When it comes to digital medicine, digital pathology is very late to the game. But its time is coming. And the benefits could be many: Bolstering the capabilities, efficiency and reach of individual pathologists, cutting patient wait times, streamlining multidisciplinary team meetings (MDTs) and offering more data-rich decision-making. It could even obviate a shortage of pathologists. Where does it fit into your strategic plan?

PACS is powering better workflow in breast imaging, transforming the way breast imaging radiologists read studies and interact with one another by improving physician efficiency, accuracy and saving time. Metrics matter in healthcare today and now excellent efficiency, productivity, quality of care and provider and patient satisfaction are measures of success that belong together in the pursuit of better breast imaging.

Cleveland is yet again blazing new ground in healthcare. This time, myriad health systems are actively collaborating to share images. A first for the U.S., we believe. University Hospitals Health System (UH) is leading the charge that now includes more than two dozen hospitals, providers sites and health systems and counting. Here’s how they did it.

Having been in the Sectra PACS fold since 2004, members of the radiology department at six-hospital CoxHealth in Springfield, Mo., didn’t need much convincing to “VNAble” their existing system so it could handle cardiology workflows on top of their own.

PACS is powering better workflow in breast imaging, transforming the way breast imaging radiologists read studies and interact with one another by improving physician efficiency, accuracy and saving time. Metrics matter in healthcare today and now excellent efficiency, productivity, quality of care and provider and patient satisfaction are measures of success that belong together in the pursuit of better breast imaging.

Having been in the Sectra PACS fold since 2004, members of the radiology department at six-hospital CoxHealth in Springfield, Mo., didn’t need much convincing to “VNAble” their existing system so it could handle cardiology workflows on top of their own.

Cleveland is yet again blazing new ground in healthcare. This time, myriad health systems are actively collaborating to share images. A first for the U.S., we believe. University Hospitals Health System (UH) is leading the charge that now includes more than two dozen hospitals, providers sites and health systems and counting. Here’s how they did it.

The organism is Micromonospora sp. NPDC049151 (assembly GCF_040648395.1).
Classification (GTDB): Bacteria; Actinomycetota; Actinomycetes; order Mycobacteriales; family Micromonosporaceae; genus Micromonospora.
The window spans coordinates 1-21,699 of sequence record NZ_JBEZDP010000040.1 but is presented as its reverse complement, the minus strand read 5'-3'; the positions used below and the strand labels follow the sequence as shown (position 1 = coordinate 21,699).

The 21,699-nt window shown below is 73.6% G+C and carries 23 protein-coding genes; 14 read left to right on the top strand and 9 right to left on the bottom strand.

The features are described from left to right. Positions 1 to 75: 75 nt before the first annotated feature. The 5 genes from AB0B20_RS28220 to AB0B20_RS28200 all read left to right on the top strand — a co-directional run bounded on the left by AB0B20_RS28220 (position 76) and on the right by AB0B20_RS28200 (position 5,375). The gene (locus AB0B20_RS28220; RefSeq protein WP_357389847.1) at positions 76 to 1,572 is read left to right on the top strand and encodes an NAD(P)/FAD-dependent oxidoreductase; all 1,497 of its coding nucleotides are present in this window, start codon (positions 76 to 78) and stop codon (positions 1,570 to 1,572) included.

When UC San Diego Health introduced its expanded Comprehensive Breast Health Center this spring, Haydee Ojeda-Fournier, MD, medical director of breast imaging, got right to the point for the press covering the development. She emphasized that the informal reopening had doubled the capacity of an existing program and that the center now houses an integrated suite of numerous advanced-imaging technologies all under one roof.

Learn from three leading healthcare systems that have expanded their image sharing capabilities. Six experts in radiology, enterprise imaging and IT give us a deep dive on how they are integrating multiple facilities, even some competitors and one-offs, saving clinician and IT time and a lot of money too.

With PACS as with any healthcare-specific technology, some universal expectations are common to all end-users and their IT support teams. Yet there are also as many unique sets of preferences as there are PACS stakeholders.

The past several years have seen the development of a de facto stealth campaign against screening mammography. “Vast Study Casts Doubts on Value of Mammograms,” the New York Times bullhorned in 2014. “Why Getting a Mammogram May Cause More Trouble Than It’s Worth,” a Prevention headline blared in 2016. “It’s Time to End Mammograms, Some Experts Say,” trumpeted Time this past December. All of this is fueled, of course, by the never-ending disputes over guidelines issued by numerous authoritative groups.

Hartford HealthCare is Connecticut’s most comprehensive healthcare network. Over the last several years, this community and academic health system has grown significantly through its strategic affiliations with hospitals and a variety of providers. To support that growth, the health system brought on a Sectra Vendor Neutral Archive (VNA) to manage inpatient and ambulatory medical images across the enterprise. Image access and archiving became a strategic priority—initiated and dubbed the ImageConnect Project by Interventional Radiologist Barry Stein, MD, to guarantee physician access anywhere and anytime via their Epic EMR, says Richard Shirey, senior vice president and CIO and 40-year healthcare veteran whose task it was to execute on the project. Today IT is driving full enterprise access to patient images and information.